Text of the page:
Third Ashes Test, Edgbaston (day one):
England v Australia 126-1
Watson came in for Hughes and scored a fifty
By Oliver Brett
BBC Sport at Edgbaston
England endured a frustrating first day of the third Ashes Test, seeing two sessions of play lost because of a wet outfield - and then watching Australia hit 126-1 in the 30 overs that were available late in the day.
Shane Watson, making his Ashes debut and opening in a Test match for the first time, replaced the out-of-form opener Phillip Hughes and hit a fine unbeaten 62, with Simon Katich the only man out. He fell lbw in Graeme Swann's first over for a rapid 46.
Australia were forced into a second, unexpected change when wicketkeeper Brad Haddin suffered a suspected fracture to the ring finger of his left hand in the warm-ups. It was an injury that eerily recalled Glenn McGrath's at the same ground four years ago.
Graham Manou, the 30-year-old from South Australia, found himself making a shock debut as a result of Haddin's misfortune.
England made one change, Ian Bell coming in for the injured Kevin Pietersen, with Graham Onions preferred in the bowling department to Durham team-mate Steve Harmison.
Swann took the only wicket on the first day, Katich for 46
The 21,000 capacity crowd arrived in good time for the scheduled start at 1100 BST.
But despite tremendous round-the-clock work from the groundstaff in mopping up, the almost incessant rain of the previous 24 hours meant there was no chance of getting under way on time.
The forecast had suggested possible occasional showers, but when they came they were longer and more prolonged than predicted, and it was not until lunchtime the rain stopped altogether.
A pitch inspection at 1400 BST, conducted under bright sunshine, led to another 90 minutes later - and by now some jocular booing had given way to genuine irritation among spectators who may not have realised just how soggy parts of the outfield were.
But the rain stayed away, the sun and wind helped dry up conditions, and Ricky Ponting and Andrew Strauss were tossing up at 1630.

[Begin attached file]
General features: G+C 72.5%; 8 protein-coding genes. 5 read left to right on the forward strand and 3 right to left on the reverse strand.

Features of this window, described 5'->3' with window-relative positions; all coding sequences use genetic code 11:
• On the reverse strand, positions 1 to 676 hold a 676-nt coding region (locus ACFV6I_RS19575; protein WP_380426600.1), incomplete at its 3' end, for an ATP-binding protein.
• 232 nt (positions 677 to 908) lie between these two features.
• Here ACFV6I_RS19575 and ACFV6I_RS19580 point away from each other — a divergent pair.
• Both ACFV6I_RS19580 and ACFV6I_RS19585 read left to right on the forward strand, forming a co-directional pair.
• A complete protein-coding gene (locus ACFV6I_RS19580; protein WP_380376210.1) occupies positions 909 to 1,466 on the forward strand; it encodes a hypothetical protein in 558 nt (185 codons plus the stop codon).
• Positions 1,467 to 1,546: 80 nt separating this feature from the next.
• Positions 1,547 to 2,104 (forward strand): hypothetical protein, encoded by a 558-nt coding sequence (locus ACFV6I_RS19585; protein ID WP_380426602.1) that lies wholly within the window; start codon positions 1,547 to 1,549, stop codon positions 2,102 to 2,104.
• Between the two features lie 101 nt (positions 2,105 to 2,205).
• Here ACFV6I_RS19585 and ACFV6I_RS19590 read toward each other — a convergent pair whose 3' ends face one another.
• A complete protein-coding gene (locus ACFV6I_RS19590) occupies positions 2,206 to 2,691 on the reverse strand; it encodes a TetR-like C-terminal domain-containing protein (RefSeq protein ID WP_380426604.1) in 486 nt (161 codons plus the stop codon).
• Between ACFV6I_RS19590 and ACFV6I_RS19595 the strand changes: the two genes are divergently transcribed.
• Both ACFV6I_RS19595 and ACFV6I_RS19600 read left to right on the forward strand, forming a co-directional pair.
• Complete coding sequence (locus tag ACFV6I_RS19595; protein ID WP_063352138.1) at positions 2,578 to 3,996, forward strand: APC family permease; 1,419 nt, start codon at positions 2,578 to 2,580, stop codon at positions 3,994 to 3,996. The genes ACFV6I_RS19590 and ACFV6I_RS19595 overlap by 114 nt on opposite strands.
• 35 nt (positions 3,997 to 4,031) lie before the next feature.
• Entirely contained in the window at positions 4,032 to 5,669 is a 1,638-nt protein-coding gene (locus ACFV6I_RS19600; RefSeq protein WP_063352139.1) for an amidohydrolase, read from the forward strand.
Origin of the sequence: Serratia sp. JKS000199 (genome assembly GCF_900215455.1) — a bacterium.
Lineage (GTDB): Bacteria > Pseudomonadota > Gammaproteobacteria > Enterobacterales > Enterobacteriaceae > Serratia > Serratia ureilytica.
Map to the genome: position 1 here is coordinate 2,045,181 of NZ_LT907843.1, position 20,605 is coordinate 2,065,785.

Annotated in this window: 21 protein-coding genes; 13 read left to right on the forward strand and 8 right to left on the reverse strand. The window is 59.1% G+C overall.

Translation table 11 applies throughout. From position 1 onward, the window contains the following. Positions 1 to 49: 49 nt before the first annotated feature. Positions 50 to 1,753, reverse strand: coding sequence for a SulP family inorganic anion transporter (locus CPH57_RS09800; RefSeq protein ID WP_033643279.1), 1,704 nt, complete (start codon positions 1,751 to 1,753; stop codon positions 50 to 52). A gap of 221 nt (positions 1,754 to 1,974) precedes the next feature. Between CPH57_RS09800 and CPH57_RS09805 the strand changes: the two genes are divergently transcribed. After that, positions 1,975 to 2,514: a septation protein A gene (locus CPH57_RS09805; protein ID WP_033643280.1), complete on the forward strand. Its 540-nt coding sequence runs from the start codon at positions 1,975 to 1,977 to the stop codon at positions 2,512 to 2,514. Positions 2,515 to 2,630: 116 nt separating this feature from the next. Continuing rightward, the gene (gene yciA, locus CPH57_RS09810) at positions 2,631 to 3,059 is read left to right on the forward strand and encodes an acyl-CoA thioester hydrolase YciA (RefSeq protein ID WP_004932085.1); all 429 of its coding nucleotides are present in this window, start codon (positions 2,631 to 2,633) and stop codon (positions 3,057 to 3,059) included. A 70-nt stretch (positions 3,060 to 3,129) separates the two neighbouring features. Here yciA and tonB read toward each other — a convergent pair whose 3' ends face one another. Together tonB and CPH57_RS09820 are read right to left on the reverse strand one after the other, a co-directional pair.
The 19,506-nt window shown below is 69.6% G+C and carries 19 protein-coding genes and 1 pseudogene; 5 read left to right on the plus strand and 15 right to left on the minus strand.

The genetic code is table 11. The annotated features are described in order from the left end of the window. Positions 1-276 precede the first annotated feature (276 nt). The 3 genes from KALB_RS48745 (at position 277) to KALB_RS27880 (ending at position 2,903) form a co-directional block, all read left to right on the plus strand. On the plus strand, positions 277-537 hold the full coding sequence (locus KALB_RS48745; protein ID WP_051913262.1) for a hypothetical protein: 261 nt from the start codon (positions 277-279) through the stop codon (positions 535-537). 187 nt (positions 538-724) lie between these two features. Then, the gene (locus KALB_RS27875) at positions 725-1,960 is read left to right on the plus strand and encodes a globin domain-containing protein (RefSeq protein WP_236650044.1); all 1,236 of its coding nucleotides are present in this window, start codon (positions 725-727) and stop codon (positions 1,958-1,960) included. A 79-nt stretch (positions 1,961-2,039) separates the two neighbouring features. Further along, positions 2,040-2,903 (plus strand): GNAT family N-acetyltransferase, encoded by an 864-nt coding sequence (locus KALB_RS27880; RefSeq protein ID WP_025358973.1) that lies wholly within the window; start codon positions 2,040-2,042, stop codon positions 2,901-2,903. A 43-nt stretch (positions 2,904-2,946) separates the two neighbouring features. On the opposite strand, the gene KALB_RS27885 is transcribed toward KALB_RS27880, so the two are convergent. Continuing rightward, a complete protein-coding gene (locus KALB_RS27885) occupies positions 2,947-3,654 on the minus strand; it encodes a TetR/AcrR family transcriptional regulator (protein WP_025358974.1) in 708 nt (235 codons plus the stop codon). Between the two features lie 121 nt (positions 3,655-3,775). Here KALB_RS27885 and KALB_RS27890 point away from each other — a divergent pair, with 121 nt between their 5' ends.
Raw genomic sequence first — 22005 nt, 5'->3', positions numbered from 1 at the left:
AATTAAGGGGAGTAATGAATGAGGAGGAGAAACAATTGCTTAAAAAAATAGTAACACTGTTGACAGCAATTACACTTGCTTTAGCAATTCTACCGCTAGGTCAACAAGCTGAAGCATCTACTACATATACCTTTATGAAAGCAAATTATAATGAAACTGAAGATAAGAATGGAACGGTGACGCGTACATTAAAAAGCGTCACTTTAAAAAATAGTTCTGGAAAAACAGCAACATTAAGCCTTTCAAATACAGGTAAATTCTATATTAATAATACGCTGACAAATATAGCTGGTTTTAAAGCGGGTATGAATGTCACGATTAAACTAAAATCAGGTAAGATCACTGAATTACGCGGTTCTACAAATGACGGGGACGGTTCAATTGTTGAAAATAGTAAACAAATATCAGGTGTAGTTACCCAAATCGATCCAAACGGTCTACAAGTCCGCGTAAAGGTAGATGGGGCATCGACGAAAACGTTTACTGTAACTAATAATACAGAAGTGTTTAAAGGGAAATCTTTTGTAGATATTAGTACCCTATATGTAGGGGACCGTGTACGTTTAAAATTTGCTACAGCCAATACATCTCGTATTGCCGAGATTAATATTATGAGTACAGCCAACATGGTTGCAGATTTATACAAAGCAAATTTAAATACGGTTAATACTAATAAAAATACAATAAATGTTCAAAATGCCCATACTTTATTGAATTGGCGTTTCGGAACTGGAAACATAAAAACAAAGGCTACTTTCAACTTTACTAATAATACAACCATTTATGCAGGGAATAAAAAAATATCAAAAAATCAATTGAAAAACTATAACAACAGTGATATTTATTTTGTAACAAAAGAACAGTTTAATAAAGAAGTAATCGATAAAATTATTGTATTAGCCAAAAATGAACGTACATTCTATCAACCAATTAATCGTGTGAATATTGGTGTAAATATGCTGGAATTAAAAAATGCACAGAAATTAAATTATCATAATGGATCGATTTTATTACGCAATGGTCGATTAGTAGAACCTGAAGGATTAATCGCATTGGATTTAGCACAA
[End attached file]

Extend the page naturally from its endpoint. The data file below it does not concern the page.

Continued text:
At that stage, Ponting had no idea about Haddin's injury - and so provided a team-sheet with the player's name on it. He had to hurriedly ask captain Andrew Strauss for permission to allow Manou as a replacement, and when play started few were aware Haddin had been withdrawn.
There was some swing for James Anderson early on, but the pitch was too slow for Andrew Fintoff to be a major threat - and in any event neither bowler began particularly well.
Watson square-drove for four off Anderson in the fifth over, before a more fortuitous boundary from him squirted between the slips and gully off Flintoff. The bowler was not impressed.
Katich steered Flintoff off the back-foot through point for his first four, a shot which was hit with no great power but easily reached the ropes, indicating there was little wrong with the outfield.
And when Watson on-drove Flintoff for four more it was 25-0 after eight overs.
The scoring rate rapidly increased, with both players beginning to time their shots with precision, and the second ball of the 13th over - the first bowled by Graham Onions - was driven quite magnificently by Watson past mid-off to bring up the 50-run stand.
Stuart Broad's first over was also punished, Katich making use of a leg-side field with only two men patrolling it to dispatch a couple of loose deliveries for easy boundaries.
Strauss lost patience with his seamers and gave Swann a twirl much earlier than expected.
The off-spinner had a decent shout for lbw against Watson turned down by umpire Aleem Dar second ball with his second ball. But when the last delivery - his first to Katich - straightened a fraction and beat the left-hander's attempted pull, the Pakistani umpire ruled in favour of the bowler.
Watson was good enough to withstand the final few overs of the day, however, belying a Test average of 19.76 in eight previous matches.
Ponting, who got off the mark with a firm biff through the covers for four to bring up Australia's 100, settled down after an anxious start and was 17 not out, bringing up 20,000 career runs.
With more than 25 overs bowled in the day, there were no refunds available to spectators, while those coming on any of the remaining days can expect to see an extra eight overs in each day - should the weather allow it.
England: Strauss (capt), Cook, Bopara, Bell, Collingwood, Prior, Flintoff, Broad, Swann, Anderson, Onions
Australia: Katich, Watson, Ponting (capt), Hussey, Clarke, North, Manou, Hauritz, Hilfenhaus, Johnson, Siddle